Our primary source of quantitative data is bibliographic information on every paper published in the public literature between 1980 and 1994 by researchers listing their address as 1 of 10 major research-oriented pharmaceutical firms, or 1 of the NIH. This data base was constructed by searching address fields in Institute for Scientific Information’s Science Citation Index. It is important to note that Science Citation Index lists up to six addresses given for each paper, which may not correspond exactly to the number of authors. For these 10 sample firms alone, our working data set contains 35,813 papers, with over 160,000 instances of individual authorship, for which Science Citation Index records 69,329 different addresses. Our focus here is on coauthorship by researchers at different institutions. Clearly, much knowledge is exchanged at arm’s length through reading of the open literature, and in some instances coauthorship may simply be offered as a quid pro quo for supplying reagents or resources, or as a means of settling disputes about priority. Nonetheless, we believe that coauthorship of papers primarily represents evidence of a significant, sustained, and productive interaction between researchers. There are also very substantial practical problems in analyzing citation patterns. We define a “coauthorship” as a listing of more than one address for a paper: a paper with six authors listing Pharmacorp, Pharmacorp, NIH, and Massachusetts Institute of Technology as addresses would generate three such coauthorships. We classified each address according to its type: SELF, university, NIH, public, private, nonprofit, hospital, and a residual category of miscellaneous, so that we were able to develop a complete picture of the coauthoring activity of each firm. Table 1 gives a brief definition of each type.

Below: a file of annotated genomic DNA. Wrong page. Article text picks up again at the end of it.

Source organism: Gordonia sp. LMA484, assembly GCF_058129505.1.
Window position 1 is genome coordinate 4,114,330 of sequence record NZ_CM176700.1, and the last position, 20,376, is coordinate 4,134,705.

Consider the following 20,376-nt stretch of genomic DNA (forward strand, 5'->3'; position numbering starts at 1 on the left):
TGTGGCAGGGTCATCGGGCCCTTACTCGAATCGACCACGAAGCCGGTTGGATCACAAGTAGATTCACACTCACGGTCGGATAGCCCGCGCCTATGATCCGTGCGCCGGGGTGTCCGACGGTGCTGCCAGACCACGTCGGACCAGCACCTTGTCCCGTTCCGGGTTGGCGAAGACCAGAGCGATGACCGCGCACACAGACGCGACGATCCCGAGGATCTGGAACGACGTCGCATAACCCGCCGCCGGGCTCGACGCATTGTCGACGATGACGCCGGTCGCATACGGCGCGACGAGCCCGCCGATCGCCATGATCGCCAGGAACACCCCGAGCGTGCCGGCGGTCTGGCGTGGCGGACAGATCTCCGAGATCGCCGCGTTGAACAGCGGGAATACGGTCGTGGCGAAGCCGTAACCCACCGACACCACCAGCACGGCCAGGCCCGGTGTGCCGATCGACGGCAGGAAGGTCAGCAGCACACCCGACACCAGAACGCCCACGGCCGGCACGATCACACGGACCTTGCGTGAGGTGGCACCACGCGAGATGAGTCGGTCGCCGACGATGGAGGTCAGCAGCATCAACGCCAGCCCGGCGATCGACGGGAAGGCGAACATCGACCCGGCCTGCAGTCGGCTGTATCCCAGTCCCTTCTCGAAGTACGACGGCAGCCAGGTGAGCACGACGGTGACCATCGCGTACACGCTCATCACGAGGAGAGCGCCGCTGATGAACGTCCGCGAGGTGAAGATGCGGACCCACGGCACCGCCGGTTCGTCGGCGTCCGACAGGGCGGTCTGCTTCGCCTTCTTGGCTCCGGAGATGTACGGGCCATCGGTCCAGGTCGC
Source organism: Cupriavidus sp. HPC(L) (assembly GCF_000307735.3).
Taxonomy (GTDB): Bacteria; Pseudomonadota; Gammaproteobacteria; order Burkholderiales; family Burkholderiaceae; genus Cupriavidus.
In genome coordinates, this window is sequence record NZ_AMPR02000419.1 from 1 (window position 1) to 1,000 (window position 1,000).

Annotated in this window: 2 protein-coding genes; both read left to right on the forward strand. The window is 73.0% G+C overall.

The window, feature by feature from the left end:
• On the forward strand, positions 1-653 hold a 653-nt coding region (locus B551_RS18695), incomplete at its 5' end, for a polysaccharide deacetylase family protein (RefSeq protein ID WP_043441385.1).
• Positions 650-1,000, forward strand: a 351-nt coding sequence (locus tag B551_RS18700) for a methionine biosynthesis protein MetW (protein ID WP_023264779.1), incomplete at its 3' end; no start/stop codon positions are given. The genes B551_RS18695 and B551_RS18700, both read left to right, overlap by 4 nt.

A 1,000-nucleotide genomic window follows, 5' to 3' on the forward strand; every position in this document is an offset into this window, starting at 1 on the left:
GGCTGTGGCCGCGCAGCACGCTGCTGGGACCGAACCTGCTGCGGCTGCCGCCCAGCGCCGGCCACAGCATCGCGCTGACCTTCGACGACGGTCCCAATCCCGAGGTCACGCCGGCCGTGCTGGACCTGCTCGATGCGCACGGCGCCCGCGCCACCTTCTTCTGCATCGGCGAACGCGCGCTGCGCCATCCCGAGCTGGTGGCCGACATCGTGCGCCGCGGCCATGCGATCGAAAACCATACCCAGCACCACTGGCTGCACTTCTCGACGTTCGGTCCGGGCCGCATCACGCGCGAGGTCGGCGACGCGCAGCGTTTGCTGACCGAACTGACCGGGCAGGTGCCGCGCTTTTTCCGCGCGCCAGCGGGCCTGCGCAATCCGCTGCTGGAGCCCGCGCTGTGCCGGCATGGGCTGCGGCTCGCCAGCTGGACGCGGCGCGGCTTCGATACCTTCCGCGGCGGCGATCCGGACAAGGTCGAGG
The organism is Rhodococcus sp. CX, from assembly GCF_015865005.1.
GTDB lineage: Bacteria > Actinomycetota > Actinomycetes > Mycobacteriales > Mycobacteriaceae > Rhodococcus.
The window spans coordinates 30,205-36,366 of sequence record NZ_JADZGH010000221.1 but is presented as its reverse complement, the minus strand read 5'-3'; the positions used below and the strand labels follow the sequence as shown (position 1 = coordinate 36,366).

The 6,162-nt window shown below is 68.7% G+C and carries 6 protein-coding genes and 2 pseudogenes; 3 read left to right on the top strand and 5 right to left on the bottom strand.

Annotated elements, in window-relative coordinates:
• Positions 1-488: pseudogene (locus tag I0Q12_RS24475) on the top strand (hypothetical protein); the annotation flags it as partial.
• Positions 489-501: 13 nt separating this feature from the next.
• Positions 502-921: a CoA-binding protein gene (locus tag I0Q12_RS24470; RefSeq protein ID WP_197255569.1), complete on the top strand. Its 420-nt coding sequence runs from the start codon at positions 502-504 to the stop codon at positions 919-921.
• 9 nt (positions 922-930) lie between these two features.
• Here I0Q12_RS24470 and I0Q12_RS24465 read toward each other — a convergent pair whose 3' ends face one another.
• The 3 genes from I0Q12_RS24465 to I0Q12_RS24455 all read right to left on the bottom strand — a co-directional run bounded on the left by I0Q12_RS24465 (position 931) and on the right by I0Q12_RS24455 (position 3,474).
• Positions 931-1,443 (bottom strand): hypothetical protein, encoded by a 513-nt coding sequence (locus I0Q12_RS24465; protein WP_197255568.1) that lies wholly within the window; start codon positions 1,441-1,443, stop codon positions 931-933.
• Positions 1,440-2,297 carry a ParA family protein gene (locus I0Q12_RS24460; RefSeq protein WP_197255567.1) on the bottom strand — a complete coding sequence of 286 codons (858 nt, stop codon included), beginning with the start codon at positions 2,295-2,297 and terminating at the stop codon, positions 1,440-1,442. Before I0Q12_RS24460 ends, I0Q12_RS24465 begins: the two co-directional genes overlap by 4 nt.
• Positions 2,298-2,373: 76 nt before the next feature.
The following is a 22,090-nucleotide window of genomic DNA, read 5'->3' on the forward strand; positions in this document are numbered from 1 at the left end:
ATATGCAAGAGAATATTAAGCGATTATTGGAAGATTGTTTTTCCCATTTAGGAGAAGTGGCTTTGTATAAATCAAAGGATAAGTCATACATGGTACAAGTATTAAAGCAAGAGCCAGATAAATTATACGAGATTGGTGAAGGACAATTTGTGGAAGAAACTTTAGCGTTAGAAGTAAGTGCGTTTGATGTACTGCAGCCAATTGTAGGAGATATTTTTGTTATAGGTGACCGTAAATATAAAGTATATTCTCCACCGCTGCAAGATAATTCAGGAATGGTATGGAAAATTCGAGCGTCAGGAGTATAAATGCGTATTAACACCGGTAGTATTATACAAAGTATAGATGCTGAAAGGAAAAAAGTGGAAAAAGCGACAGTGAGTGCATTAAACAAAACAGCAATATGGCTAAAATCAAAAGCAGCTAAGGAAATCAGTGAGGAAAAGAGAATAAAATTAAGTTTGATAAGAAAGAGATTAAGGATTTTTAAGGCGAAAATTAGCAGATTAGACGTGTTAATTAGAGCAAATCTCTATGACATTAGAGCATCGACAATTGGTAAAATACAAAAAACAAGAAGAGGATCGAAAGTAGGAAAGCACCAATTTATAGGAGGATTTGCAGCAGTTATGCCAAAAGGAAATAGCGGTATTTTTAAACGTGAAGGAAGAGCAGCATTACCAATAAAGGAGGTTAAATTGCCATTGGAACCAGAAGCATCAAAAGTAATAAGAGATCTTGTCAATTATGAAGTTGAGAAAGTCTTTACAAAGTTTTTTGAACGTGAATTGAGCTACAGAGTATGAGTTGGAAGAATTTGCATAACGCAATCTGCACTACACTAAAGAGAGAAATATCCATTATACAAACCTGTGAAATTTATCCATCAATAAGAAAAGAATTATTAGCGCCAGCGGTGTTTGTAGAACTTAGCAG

These data on publications and coauthorship are supplemented by an extensive data set collected on R&D activity from the internal records of these 10 firms. This data set extends from 1965 to 1990 and includes discovery and development expenditures matched to a variety of measures of

Table 1. Definitions of institutional type




“COMPANY X” in file obtained by searching SCI for “COMPANY X”


Hospitals, clinics, treatment centers


Any of National Institutes of Health


Government-affiliated organizations, excluding NIH; e.g., National Labs, European Molecular Biology Lab


Universities and medical schools